Treating Arthritis in the Neck

PNBC Research & Information
PNBC Articles & Information

Scott Negri, MD et al.
Reprinted from REHAB Management
Feb/Mar 1992

This case study describes the subjective improvement and measured strength gains of a 60-year-old male with cervical spondylosis. The patient was employed as an air plane sheet metal mechanic with a 15 month-old, work-related chronic overuse injury that occurred as a sudden onset of right-sided neck pain while lifting a 20-lb object.

At the time he first presented, the patient underwent a number of evaluation procedures including magnetic resonance imaging and electromyography. His early therapy treatment included physical therapy, such as stretching, and passive modalities, such as heat massage and ultrasound. Pain medications and anti-inflammatory agents were also administered. After evaluation, the patient was diagnosed with severe disc degeneration at C 6-7 with bilateral foraminal stenosis. Because his symptoms responded poorly to conservative treatment, and after correlating magnetic resonance imaging findings, the patient was offered surgery. Because of personal concerns, the patient refused surgery, and a subsequent electromyogram of the upper extremities was normal. While he sought alternative treatment, the patient returned to work in a light-duty computer position, despite his continuing cervical pain.

At this point, the patient presented to our spine surgery clinic, where a second evaluation was performed. Based on the results of this evaluation, he was referred for cervical extension, strength evaluation and resistance training. A pretreatment, baseline evaluation was performed by testing isometric cervical extension torque in an isometric cervical variable resistance testing and training device. This maximum effort test was repeated at specific points every 18 degrees within the patient's pain-free range of motion (ROM). This testing procedure was performed on the patient's first visit and then repeated at the second (baseline) and third visits, to ensure a reliable pre-treatment test. Variability between the base line test and third visit was less than 15% at all common test points.

ROM was initially limited at 78 degrees of flexion. Further flexion beyond this was painful, and was not attempted. Normal ROM with the isometric devices is 126 degrees. The patient's measured strength levels were below normal levels established for males without pain. Compared to the isometric machine's one standard deviation below average measurement for his age and sex, his strength ranged from 51% to 25% of expected from the flexed to extended position.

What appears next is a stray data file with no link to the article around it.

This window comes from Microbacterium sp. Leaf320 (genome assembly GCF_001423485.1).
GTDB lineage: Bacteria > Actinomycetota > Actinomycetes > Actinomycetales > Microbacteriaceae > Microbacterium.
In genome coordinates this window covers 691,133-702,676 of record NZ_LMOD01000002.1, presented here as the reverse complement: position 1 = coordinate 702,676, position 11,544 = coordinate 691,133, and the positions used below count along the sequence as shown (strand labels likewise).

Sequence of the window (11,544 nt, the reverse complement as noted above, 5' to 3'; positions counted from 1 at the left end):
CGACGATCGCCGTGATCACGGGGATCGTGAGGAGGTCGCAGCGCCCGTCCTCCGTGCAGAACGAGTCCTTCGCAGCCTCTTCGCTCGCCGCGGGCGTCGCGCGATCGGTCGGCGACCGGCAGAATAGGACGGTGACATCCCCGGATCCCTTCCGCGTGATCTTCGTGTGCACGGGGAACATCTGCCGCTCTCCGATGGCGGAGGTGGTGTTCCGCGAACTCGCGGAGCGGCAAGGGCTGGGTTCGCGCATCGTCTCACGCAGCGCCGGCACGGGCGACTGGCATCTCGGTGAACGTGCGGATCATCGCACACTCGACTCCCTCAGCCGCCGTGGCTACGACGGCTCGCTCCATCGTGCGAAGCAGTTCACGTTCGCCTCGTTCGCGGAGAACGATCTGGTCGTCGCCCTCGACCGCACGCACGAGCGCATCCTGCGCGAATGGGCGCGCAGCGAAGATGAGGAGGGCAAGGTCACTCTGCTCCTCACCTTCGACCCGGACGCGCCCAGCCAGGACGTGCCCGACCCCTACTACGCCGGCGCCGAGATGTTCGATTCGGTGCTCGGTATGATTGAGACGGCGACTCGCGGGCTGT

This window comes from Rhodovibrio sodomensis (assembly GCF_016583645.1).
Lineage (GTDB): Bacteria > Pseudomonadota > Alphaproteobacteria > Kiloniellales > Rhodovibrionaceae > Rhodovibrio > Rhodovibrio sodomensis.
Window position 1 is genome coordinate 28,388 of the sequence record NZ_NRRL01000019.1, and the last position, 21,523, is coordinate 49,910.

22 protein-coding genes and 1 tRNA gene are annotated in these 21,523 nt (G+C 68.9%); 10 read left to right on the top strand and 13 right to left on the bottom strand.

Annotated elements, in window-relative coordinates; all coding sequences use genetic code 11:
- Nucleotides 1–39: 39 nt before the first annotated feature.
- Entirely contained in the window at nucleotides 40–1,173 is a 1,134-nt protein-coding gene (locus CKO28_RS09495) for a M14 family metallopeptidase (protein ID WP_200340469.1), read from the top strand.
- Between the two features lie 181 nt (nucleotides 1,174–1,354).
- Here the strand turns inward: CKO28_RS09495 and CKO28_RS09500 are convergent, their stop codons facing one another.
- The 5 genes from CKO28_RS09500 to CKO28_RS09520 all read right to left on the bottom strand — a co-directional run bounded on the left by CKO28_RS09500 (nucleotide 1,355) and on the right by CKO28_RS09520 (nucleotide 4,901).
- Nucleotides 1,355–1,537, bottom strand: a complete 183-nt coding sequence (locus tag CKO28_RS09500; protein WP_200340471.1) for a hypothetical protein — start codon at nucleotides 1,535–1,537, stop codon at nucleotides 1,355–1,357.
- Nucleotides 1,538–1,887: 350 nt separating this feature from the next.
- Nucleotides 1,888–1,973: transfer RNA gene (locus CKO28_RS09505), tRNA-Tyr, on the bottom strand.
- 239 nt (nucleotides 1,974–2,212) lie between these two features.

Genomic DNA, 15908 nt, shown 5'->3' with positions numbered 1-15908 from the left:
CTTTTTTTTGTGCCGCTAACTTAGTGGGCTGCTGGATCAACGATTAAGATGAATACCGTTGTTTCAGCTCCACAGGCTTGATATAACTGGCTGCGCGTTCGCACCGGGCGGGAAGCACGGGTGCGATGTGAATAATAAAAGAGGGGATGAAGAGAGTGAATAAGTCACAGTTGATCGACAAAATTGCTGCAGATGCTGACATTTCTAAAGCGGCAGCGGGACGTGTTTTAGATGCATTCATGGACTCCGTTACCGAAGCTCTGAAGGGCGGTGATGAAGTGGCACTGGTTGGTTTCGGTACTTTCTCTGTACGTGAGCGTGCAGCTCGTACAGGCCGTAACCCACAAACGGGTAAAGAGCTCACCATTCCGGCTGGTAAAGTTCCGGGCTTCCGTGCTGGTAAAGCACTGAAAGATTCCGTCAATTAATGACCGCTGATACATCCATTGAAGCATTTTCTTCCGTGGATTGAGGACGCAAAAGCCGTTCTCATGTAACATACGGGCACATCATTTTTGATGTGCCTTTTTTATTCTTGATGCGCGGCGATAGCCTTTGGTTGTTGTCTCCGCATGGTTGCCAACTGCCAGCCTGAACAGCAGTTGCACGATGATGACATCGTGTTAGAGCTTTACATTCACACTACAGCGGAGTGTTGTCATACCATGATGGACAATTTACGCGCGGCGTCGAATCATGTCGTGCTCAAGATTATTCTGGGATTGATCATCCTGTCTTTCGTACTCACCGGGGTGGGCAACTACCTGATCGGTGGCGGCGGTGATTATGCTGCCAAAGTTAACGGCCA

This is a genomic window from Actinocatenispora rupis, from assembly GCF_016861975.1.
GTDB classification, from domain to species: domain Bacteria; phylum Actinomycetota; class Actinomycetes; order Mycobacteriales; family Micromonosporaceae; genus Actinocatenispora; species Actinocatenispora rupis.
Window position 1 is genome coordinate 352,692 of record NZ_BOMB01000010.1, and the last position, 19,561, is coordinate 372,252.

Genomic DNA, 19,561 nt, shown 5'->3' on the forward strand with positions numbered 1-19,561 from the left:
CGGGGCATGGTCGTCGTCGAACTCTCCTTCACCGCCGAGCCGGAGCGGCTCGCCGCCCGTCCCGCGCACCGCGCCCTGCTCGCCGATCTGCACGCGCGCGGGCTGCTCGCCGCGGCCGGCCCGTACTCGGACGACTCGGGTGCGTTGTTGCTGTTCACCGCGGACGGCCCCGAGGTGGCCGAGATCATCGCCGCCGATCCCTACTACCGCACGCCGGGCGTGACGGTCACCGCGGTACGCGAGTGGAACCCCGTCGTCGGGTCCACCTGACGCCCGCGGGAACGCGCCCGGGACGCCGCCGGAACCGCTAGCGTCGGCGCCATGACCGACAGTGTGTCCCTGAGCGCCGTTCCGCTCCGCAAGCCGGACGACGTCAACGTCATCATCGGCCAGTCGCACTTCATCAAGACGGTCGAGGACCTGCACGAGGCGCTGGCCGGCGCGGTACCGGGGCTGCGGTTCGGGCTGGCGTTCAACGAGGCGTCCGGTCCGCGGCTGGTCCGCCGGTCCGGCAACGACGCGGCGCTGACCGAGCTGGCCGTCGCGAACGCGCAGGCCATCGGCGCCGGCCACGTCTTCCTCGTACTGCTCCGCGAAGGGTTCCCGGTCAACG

Cervical extension strength training was initiated twice per week using the isometric testing and training equipment. His training consisted of dynamic variable resistance through pain-free ROM. During both the extension and flexion phases, the cervical extension muscles are required to contract concentrically and eccentrically against resistance. The patient performed 12 to 20 repetitions of the exercise within a three minute continuous session at each visit The resistance was increased at each session and thus progressive resistance exercise was provided.

There was a substantial improvement in ROM towards flexion by the fourth session, from 78 degrees to 111 degrees. After the first two visits, the patient remarked subjectively on decreased stiffness, improved mobility, and increased strength. His pain was diminishing and he was actually enjoying his exercise sessions. By the eighth week his verbally communicated pain score, on a ten-point scale, had dropped three points and there were dramatic improvements in ROM and isometric strength.

The patient's rating of perceived exertion was consistently high at the end of each session and dynamic training resistance increased 270% over eight weeks. ROM had improved 62% and isometric strength improved at all test points (improvements ranged from 96% at 72 degrees to 420% at zero degrees). After undergoing this therapy twice per week for two months, the patient progressed significantly and has now returned to work. He continues to work without pain medication, exercises. or work modification.

This patient exemplifies the possibilities for effective treatment of cervical pain with resistance training. In particular, this case demonstrates how a patient with severe findings radiographically and a history of failed passive, conservative therapy, can improve markedly with active strengthening exercises with the anatomy isolated. By making possible specific isolation of the cervical anatomy, isometric testing, and progressive resistance exercise, the isometric cervical testing and training device can reduce the need for surgery in the majority of patients with cervical pain. We feel that methods of active rehabilitation provide the most efficacious and lasting effects. Pain patients with radiologic abnormalities considered to be amenable to surgery may benefit from a trial of active therapy prior to making a final decision on surgery.

Scott Negri, MD, is medical supervisor, Bryon Holmes, MS, is educational coordinator, and Scott Leggett, MS, is clinical director of the Spine and Joint Conditioning Center. Department of Orthopaedics, University of California, San Diego. Vert Mooney, MD, is a professor in the Department of Orthopaedics, UCSD, and a member of the editorial advisory board of Rehab Management.